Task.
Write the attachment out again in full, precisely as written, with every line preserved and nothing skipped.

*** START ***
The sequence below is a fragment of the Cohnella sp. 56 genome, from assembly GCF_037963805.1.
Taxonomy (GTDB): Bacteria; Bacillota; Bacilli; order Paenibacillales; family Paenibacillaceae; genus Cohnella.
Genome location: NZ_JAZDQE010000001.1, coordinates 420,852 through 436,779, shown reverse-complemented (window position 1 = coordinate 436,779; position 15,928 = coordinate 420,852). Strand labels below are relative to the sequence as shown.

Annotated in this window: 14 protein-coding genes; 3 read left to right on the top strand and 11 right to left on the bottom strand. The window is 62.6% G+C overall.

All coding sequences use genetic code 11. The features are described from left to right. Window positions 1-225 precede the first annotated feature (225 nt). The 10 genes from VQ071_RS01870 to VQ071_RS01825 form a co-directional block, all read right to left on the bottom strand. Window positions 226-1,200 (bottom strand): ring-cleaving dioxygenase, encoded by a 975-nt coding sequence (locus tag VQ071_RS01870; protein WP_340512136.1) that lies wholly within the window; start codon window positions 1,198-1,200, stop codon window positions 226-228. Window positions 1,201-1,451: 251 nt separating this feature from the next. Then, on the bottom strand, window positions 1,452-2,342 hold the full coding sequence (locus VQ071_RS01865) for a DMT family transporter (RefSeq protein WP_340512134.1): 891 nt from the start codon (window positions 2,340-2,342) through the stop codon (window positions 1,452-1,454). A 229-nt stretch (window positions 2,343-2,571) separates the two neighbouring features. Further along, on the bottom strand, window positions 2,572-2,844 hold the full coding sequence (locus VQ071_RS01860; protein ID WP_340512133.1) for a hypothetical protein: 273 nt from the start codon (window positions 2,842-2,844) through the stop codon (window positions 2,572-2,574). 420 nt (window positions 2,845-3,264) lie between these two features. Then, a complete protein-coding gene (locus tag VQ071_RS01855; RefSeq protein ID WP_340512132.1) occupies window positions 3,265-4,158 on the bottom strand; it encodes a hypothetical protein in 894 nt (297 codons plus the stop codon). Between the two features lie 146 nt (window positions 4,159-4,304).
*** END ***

The sequence below is a fragment of the Cohnella sp. 56 genome, from assembly GCF_037963805.1.
Taxonomy (GTDB): Bacteria; Bacillota; Bacilli; order Paenibacillales; family Paenibacillaceae; genus Cohnella.
Genome location: NZ_JAZDQE010000001.1, coordinates 420,852 through 436,779, shown reverse-complemented (window position 1 = coordinate 436,779; position 15,928 = coordinate 420,852). Strand labels below are relative to the sequence as shown.

Annotated in this window: 14 protein-coding genes; 3 read left to right on the top strand and 11 right to left on the bottom strand. The window is 62.6% G+C overall.

All coding sequences use genetic code 11. The features are described from left to right. Window positions 1-225 precede the first annotated feature (225 nt). The 10 genes from VQ071_RS01870 to VQ071_RS01825 form a co-directional block, all read right to left on the bottom strand. Window positions 226-1,200 (bottom strand): ring-cleaving dioxygenase, encoded by a 975-nt coding sequence (locus tag VQ071_RS01870; protein WP_340512136.1) that lies wholly within the window; start codon window positions 1,198-1,200, stop codon window positions 226-228. Window positions 1,201-1,451: 251 nt separating this feature from the next. Then, on the bottom strand, window positions 1,452-2,342 hold the full coding sequence (locus VQ071_RS01865) for a DMT family transporter (RefSeq protein WP_340512134.1): 891 nt from the start codon (window positions 2,340-2,342) through the stop codon (window positions 1,452-1,454). A 229-nt stretch (window positions 2,343-2,571) separates the two neighbouring features. Further along, on the bottom strand, window positions 2,572-2,844 hold the full coding sequence (locus VQ071_RS01860; protein ID WP_340512133.1) for a hypothetical protein: 273 nt from the start codon (window positions 2,842-2,844) through the stop codon (window positions 2,572-2,574). 420 nt (window positions 2,845-3,264) lie between these two features. Then, a complete protein-coding gene (locus tag VQ071_RS01855; RefSeq protein ID WP_340512132.1) occupies window positions 3,265-4,158 on the bottom strand; it encodes a hypothetical protein in 894 nt (297 codons plus the stop codon). Between the two features lie 146 nt (window positions 4,159-4,304).